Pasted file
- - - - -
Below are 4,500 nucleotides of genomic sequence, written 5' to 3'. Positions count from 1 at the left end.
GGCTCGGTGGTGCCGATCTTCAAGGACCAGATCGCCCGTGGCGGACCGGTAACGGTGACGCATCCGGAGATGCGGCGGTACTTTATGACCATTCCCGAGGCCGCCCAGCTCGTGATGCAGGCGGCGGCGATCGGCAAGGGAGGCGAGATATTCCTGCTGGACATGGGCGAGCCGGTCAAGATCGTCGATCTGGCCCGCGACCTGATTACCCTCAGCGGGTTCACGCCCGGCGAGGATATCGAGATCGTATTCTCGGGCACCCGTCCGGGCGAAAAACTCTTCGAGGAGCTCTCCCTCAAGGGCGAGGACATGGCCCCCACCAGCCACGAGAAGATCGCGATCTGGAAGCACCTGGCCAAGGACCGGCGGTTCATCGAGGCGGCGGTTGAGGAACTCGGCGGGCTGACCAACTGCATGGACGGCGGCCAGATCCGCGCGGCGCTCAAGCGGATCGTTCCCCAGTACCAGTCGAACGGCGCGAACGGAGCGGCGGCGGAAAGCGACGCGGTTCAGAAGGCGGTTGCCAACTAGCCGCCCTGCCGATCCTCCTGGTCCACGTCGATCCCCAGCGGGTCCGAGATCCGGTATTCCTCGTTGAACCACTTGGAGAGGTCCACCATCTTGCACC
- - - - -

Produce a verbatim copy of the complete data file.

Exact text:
Below are 4,500 nucleotides of genomic sequence, written 5' to 3'. Positions count from 1 at the left end.
GGCTCGGTGGTGCCGATCTTCAAGGACCAGATCGCCCGTGGCGGACCGGTAACGGTGACGCATCCGGAGATGCGGCGGTACTTTATGACCATTCCCGAGGCCGCCCAGCTCGTGATGCAGGCGGCGGCGATCGGCAAGGGAGGCGAGATATTCCTGCTGGACATGGGCGAGCCGGTCAAGATCGTCGATCTGGCCCGCGACCTGATTACCCTCAGCGGGTTCACGCCCGGCGAGGATATCGAGATCGTATTCTCGGGCACCCGTCCGGGCGAAAAACTCTTCGAGGAGCTCTCCCTCAAGGGCGAGGACATGGCCCCCACCAGCCACGAGAAGATCGCGATCTGGAAGCACCTGGCCAAGGACCGGCGGTTCATCGAGGCGGCGGTTGAGGAACTCGGCGGGCTGACCAACTGCATGGACGGCGGCCAGATCCGCGCGGCGCTCAAGCGGATCGTTCCCCAGTACCAGTCGAACGGCGCGAACGGAGCGGCGGCGGAAAGCGACGCGGTTCAGAAGGCGGTTGCCAACTAGCCGCCCTGCCGATCCTCCTGGTCCACGTCGATCCCCAGCGGGTCCGAGATCCGGTATTCCTCGTTGAACCACTTGGAGAGGTCCACCATCTTGCACC